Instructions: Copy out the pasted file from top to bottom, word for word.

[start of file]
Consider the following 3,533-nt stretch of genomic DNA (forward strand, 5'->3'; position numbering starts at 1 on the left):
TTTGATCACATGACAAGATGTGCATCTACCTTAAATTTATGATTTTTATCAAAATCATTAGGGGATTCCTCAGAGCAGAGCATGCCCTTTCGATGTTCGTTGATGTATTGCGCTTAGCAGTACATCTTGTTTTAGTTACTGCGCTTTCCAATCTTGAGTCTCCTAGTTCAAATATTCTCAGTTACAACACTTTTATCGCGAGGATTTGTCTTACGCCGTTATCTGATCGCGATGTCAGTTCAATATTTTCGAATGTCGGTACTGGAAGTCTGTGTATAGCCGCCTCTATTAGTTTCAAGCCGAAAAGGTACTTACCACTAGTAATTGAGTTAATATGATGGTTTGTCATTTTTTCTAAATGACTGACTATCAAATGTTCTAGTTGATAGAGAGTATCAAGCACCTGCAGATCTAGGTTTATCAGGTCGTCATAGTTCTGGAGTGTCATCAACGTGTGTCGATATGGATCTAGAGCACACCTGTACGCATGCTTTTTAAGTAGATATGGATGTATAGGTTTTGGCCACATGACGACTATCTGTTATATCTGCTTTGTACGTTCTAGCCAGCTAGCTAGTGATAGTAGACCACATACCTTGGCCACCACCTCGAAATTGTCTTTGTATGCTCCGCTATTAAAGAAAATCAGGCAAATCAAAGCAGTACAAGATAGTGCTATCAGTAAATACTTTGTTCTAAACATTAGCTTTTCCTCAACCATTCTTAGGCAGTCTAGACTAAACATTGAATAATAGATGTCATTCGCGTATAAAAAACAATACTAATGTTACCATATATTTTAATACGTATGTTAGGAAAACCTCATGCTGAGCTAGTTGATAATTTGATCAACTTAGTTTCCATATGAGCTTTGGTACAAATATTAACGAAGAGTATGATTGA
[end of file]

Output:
Consider the following 3,533-nt stretch of genomic DNA (forward strand, 5'->3'; position numbering starts at 1 on the left):
TTTGATCACATGACAAGATGTGCATCTACCTTAAATTTATGATTTTTATCAAAATCATTAGGGGATTCCTCAGAGCAGAGCATGCCCTTTCGATGTTCGTTGATGTATTGCGCTTAGCAGTACATCTTGTTTTAGTTACTGCGCTTTCCAATCTTGAGTCTCCTAGTTCAAATATTCTCAGTTACAACACTTTTATCGCGAGGATTTGTCTTACGCCGTTATCTGATCGCGATGTCAGTTCAATATTTTCGAATGTCGGTACTGGAAGTCTGTGTATAGCCGCCTCTATTAGTTTCAAGCCGAAAAGGTACTTACCACTAGTAATTGAGTTAATATGATGGTTTGTCATTTTTTCTAAATGACTGACTATCAAATGTTCTAGTTGATAGAGAGTATCAAGCACCTGCAGATCTAGGTTTATCAGGTCGTCATAGTTCTGGAGTGTCATCAACGTGTGTCGATATGGATCTAGAGCACACCTGTACGCATGCTTTTTAAGTAGATATGGATGTATAGGTTTTGGCCACATGACGACTATCTGTTATATCTGCTTTGTACGTTCTAGCCAGCTAGCTAGTGATAGTAGACCACATACCTTGGCCACCACCTCGAAATTGTCTTTGTATGCTCCGCTATTAAAGAAAATCAGGCAAATCAAAGCAGTACAAGATAGTGCTATCAGTAAATACTTTGTTCTAAACATTAGCTTTTCCTCAACCATTCTTAGGCAGTCTAGACTAAACATTGAATAATAGATGTCATTCGCGTATAAAAAACAATACTAATGTTACCATATATTTTAATACGTATGTTAGGAAAACCTCATGCTGAGCTAGTTGATAATTTGATCAACTTAGTTTCCATATGAGCTTTGGTACAAATATTAACGAAGAGTATGATTGA